I remember very well the reactions I got from many acquaintances when they found out I was pregnant with my first. I was told many times "You know it's not a horse right?", "You can't treat babies the way you treat your horses" and, my personal favorite, "So, you're giving up riding now, right?" I did not give up riding and I do treat my daughter like I treat my horses. I treat her with respect, with love and with consistent discipline. And I never give her treats to shut her up when she misbehaves.

I don't know why so many people think that horses and children are incompatible. My horses have taught me a lot about being a parent. They have taught me to be gentle and kind. They have taught me to be understanding and consistent. They have taught me to react quickly and forgive immediately. I would not have learned those lessons without them.

They say it takes a village to raise a child. I think a herd is good enough.

5 comments:

  1. I LOVE THIS POST!!!!!! I couldn't agree with you more. I don't have children but totally agree that the same rules apply. I watch people who are tough and straight down the line with their horses but let their children get away with blue murder - or visa versa. I have always thought if I had children the same rules would apply to them as it does with my animals!

    ReplyDelete
  2. What an insightful post. I do not have children of my own, but I surely have dealt with hundreds of them in the classroom. And yes, so much of what I learned from dealing with my horses applied.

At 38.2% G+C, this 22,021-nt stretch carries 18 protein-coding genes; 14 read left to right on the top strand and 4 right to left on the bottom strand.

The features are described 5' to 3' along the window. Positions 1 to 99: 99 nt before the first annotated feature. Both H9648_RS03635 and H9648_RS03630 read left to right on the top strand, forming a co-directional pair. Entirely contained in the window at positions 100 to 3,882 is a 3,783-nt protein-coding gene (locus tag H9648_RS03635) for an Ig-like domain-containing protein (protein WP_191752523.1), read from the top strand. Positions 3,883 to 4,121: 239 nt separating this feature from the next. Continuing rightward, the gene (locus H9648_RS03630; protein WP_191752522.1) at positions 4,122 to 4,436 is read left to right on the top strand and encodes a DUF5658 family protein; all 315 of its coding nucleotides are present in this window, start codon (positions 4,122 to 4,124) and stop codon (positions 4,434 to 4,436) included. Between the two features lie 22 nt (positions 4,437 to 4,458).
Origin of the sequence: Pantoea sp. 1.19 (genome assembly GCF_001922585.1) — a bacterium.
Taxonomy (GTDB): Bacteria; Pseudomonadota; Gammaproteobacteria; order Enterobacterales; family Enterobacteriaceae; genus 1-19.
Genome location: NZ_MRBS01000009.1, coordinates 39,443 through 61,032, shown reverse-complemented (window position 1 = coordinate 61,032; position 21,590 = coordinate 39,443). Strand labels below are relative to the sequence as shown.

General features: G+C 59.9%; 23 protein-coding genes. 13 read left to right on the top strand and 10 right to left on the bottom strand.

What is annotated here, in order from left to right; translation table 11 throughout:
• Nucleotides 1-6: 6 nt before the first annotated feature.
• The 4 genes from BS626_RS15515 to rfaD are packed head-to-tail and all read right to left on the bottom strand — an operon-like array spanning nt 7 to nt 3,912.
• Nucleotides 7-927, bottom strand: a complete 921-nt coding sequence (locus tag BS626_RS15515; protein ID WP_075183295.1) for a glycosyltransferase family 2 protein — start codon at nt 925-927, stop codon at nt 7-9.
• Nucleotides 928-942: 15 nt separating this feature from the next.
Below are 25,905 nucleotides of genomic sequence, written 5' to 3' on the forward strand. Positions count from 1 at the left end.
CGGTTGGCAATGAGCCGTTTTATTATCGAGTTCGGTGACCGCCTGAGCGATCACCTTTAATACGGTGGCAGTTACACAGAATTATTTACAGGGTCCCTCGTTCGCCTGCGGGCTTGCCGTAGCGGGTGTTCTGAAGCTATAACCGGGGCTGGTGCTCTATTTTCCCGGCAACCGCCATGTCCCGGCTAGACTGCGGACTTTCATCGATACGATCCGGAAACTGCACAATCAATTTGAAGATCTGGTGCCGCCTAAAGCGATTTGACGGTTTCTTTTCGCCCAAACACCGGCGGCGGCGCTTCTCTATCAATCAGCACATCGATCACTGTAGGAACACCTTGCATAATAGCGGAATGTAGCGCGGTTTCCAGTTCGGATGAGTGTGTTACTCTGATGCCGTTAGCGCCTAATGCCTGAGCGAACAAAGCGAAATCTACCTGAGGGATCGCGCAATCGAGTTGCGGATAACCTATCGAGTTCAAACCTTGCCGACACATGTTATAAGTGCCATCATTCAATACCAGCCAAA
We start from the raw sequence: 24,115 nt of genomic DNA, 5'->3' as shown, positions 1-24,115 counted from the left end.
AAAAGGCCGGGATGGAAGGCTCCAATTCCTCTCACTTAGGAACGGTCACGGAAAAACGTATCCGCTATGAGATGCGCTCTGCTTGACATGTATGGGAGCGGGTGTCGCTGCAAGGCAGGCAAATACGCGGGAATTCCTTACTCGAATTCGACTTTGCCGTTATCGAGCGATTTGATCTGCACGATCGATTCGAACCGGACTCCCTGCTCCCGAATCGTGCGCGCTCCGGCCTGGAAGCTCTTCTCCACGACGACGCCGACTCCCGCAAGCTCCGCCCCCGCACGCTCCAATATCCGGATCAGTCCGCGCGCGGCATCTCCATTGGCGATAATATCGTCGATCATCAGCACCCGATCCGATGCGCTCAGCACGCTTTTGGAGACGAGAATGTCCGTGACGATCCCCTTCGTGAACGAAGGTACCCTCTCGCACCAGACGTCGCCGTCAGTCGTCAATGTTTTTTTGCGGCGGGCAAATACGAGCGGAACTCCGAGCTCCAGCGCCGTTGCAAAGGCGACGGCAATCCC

As well, working with 1200 pound horses also gave me the faith that I could handle a classroom full of teenage boys, many of whom were bigger than I was. So, I'd wager the added confidence you gain from working with horses rubs off in the parenting department too.

    The rewards of horse ownership are without number. *S*

    ReplyDelete
  3. Good stuff - I don't much care for baby talk to horses - they deserve better than that and they aren't lap dogs. Fair and straight applies to both horses and children, IMO.

    ReplyDelete
  4. Superb post. I am a mother AND a horse owner I agree with you 100% spoiled horses like spoiled children are a big NO-NO.

    Funny enough, I know of a friend who let her horse drag her for him to snatch some grass, "poor little horse he likes it so much", but she does not like misbehaving children DOH?? O_o I do not see any difference!!!
    When I told her that her horse needed manners, a good smack was a good thing, she said I was cruel to horses! That she prefered to use clicker training... so much kinder ... Because her horse was abused ...

    NOTE I BELIEVE IN CLICKER TRAINING, but in this case it was an excuse to stuff her horse with carrots!

    How many times have you heard about the abused horse, when really it is a case of lack of respect and desensibilization of the horse !!!

    Oh NO! Shannon, you started me rambling on my favourite pet-peeve !LOL!

    ReplyDelete
  5. I like this post. In my lesson the other day, we were talking about how some things aren't a big deal unless I make a big deal of them, and then we'll have problems. I guess I never realized that applied to kids, too.

    ReplyDelete

Thanks for your comments! I love them, even though I'm really bad at replying. (Sorry! I always say I'm going to work on that, but then I get distracted...... Hey is that a squirrel?)

I've turned off the word verification because it's hard to read and annoying. But, I'm also too lazy to approve comments, so now it's a free for all. Please note: If you spam my blog, I will spam you back. Literally. I will hunt you down and pelt you with canned meat until you beg for mercy. So, please, no spam!

LinkWithin

Related Posts Plugin for WordPress, Blogger...